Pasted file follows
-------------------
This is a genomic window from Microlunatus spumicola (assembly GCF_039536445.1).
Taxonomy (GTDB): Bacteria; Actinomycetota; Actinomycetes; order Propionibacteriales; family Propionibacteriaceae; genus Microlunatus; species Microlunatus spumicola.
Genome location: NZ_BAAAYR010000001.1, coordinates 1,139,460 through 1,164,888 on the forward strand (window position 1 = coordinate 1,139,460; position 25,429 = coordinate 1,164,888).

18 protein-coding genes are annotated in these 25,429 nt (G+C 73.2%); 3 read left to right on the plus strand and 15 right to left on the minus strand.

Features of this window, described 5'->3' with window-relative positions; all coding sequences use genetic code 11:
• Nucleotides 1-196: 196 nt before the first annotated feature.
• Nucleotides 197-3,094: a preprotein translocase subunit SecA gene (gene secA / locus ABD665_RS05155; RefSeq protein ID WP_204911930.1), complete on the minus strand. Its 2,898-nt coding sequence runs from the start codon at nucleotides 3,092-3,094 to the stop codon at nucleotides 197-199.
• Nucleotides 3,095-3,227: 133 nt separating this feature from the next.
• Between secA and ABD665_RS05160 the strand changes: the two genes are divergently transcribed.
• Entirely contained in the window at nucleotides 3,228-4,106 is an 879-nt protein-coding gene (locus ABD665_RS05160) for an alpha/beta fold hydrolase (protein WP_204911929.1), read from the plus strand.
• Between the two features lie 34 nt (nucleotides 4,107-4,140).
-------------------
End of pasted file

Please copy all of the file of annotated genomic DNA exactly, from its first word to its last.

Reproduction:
This is a genomic window from Microlunatus spumicola (assembly GCF_039536445.1).
Taxonomy (GTDB): Bacteria; Actinomycetota; Actinomycetes; order Propionibacteriales; family Propionibacteriaceae; genus Microlunatus; species Microlunatus spumicola.
Genome location: NZ_BAAAYR010000001.1, coordinates 1,139,460 through 1,164,888 on the forward strand (window position 1 = coordinate 1,139,460; position 25,429 = coordinate 1,164,888).

18 protein-coding genes are annotated in these 25,429 nt (G+C 73.2%); 3 read left to right on the plus strand and 15 right to left on the minus strand.

Features of this window, described 5'->3' with window-relative positions; all coding sequences use genetic code 11:
• Nucleotides 1-196: 196 nt before the first annotated feature.
• Nucleotides 197-3,094: a preprotein translocase subunit SecA gene (gene secA / locus ABD665_RS05155; RefSeq protein ID WP_204911930.1), complete on the minus strand. Its 2,898-nt coding sequence runs from the start codon at nucleotides 3,092-3,094 to the stop codon at nucleotides 197-199.
• Nucleotides 3,095-3,227: 133 nt separating this feature from the next.
• Between secA and ABD665_RS05160 the strand changes: the two genes are divergently transcribed.
• Entirely contained in the window at nucleotides 3,228-4,106 is an 879-nt protein-coding gene (locus ABD665_RS05160) for an alpha/beta fold hydrolase (protein WP_204911929.1), read from the plus strand.
• Between the two features lie 34 nt (nucleotides 4,107-4,140).